Visa Inc. has begun to build its debit portfolio in Canada, a sign of its confidence in the state of the country's payments regulatory environment.

The Canadian finance minister issued a code of conduct for the credit and debit card industry in April, which Visa agreed to before entering Canada's PIN-debit market. Had Visa and its peers failed to voluntarily adopt the code, "there was a threat that there might be regulatory intervention," said Michael Bradley, the head of products at Visa Canada.

Visa delayed any bank agreements until it was sure what the code meant for its business, Bradley said. "The regulatory environment had forced us to reconsider how to introduce the product to the marketplace."

Visa Canada announced Monday that Canadian Imperial Bank of Commerce would be the first financial institution in Canada to issue Visa-branded debit cards. The Canadian Imperial Advantage Card now is available in all 1,069 of the institution's branches.

MasterCard Inc.'s Canada business said it does not have any bank-issuing announcements. MasterCard and Moneris Solutions Corp., Canada's largest debit and credit card processor based on annual transactions, have also adopted the code.

The card's point of sale transactions will be processed as PIN-debit purchases through Interac Association, which operates Canada's sole PIN-debit network. The code required that the card companies co-brand their cards with Interac. Visa will process signature-debit purchases made online, by phone, by mail or internationally.

Visa debit cards in Canada contain chips that comply with EMV Integrated Circuit Card Specifications, complementing Visa's migration to chip technology in Canada. Interac expects the country to move completely to EMV by the end of 2015.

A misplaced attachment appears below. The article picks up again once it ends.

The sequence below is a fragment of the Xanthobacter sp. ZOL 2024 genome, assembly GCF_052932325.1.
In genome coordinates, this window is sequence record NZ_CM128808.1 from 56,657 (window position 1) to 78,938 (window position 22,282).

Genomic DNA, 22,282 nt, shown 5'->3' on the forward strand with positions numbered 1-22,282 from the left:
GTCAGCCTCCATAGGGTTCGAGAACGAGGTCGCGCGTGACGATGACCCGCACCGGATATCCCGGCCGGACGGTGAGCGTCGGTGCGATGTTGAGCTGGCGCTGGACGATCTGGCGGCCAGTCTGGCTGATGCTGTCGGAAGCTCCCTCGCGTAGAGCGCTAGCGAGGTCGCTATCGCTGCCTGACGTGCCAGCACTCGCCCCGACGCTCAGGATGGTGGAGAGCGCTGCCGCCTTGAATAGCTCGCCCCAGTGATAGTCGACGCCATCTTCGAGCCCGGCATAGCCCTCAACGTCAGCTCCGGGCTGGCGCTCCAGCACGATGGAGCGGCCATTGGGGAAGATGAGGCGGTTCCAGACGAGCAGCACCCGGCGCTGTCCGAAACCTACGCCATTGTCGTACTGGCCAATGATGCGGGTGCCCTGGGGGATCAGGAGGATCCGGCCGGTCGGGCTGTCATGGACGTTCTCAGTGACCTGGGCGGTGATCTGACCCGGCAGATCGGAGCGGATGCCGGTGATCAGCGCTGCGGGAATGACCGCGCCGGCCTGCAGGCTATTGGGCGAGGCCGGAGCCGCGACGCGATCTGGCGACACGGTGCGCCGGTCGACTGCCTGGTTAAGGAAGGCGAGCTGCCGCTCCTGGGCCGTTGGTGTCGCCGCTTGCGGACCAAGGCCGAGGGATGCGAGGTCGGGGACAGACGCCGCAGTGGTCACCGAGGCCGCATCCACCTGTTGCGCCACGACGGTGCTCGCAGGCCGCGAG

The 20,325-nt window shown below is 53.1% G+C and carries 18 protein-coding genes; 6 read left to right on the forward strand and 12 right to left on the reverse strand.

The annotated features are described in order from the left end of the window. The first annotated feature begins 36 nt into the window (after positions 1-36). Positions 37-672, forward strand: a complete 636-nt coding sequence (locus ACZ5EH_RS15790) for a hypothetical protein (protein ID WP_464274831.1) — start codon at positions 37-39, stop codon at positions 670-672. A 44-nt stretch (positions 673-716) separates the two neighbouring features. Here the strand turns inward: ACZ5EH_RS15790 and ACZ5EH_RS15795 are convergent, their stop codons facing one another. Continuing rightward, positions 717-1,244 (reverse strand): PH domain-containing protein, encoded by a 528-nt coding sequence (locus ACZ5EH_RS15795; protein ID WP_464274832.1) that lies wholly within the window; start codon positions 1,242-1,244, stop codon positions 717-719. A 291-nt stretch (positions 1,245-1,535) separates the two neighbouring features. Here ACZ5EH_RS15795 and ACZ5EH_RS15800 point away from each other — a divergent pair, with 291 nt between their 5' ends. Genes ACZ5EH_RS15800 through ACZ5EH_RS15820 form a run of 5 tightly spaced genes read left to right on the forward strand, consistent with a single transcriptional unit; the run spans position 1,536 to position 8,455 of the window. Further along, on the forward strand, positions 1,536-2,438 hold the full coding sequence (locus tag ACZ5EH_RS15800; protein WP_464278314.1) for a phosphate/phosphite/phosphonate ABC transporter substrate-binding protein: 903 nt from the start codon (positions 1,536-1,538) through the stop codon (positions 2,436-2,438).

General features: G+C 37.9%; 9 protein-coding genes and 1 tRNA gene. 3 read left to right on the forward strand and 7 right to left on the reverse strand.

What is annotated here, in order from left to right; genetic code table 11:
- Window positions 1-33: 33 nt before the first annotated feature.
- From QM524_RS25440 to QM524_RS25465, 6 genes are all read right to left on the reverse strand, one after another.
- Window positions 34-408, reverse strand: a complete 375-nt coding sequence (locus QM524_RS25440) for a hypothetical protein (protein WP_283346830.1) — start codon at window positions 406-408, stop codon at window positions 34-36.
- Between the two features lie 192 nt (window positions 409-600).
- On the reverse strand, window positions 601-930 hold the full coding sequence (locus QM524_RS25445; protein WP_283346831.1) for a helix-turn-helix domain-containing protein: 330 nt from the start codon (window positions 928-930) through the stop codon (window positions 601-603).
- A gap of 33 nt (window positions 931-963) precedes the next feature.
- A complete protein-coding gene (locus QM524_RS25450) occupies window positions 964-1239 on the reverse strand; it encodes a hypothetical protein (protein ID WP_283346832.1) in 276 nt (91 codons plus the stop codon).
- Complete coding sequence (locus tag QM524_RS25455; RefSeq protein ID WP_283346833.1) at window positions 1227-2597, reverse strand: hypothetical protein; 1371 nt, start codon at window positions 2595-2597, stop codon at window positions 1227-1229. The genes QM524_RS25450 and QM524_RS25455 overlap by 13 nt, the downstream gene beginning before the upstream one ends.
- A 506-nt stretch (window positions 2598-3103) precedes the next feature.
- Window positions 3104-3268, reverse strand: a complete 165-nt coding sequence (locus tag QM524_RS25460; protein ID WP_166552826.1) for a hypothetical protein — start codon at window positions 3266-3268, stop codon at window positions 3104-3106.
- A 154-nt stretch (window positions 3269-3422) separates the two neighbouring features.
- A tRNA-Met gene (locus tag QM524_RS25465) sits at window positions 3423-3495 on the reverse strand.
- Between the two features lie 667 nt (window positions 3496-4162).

The code of conduct was designed to promote fair business practices and helps ensure that merchants and consumers understand the costs and benefits associated with credit and debit cards.

For example, the code requires merchant acquirers and processors to disclose the effective merchant discount rate for each type of payment card from a payment card network.

It also requires payment card networks to give merchants a minimum of 90 days' notice before raising fees or introducing debit and credit card fees.

Visa is entering a market where PIN-debit dominates the small-ticket environment, said Todd Ablowitz, the president of Double Diamond Group, a consulting firm in Centennial, Colo.

The code does not make the card networks' entry into the debit marketplace very lucrative because it forces cooperation with Interac, but Visa and MasterCard "are known for bringing innovation," Ablowitz said.

"It's probably a good opportunity to drive faster adoption towards mobile payments," according to the Colorado consultant.

Canadian consumers already are familiar with contactless technology, Ablowitz said. MasterCard in particular led the charge in Canada with the expansion of its contactless credit card product, PayPass, he said.

Interac said it could not make its executives available to comment Tuesday.

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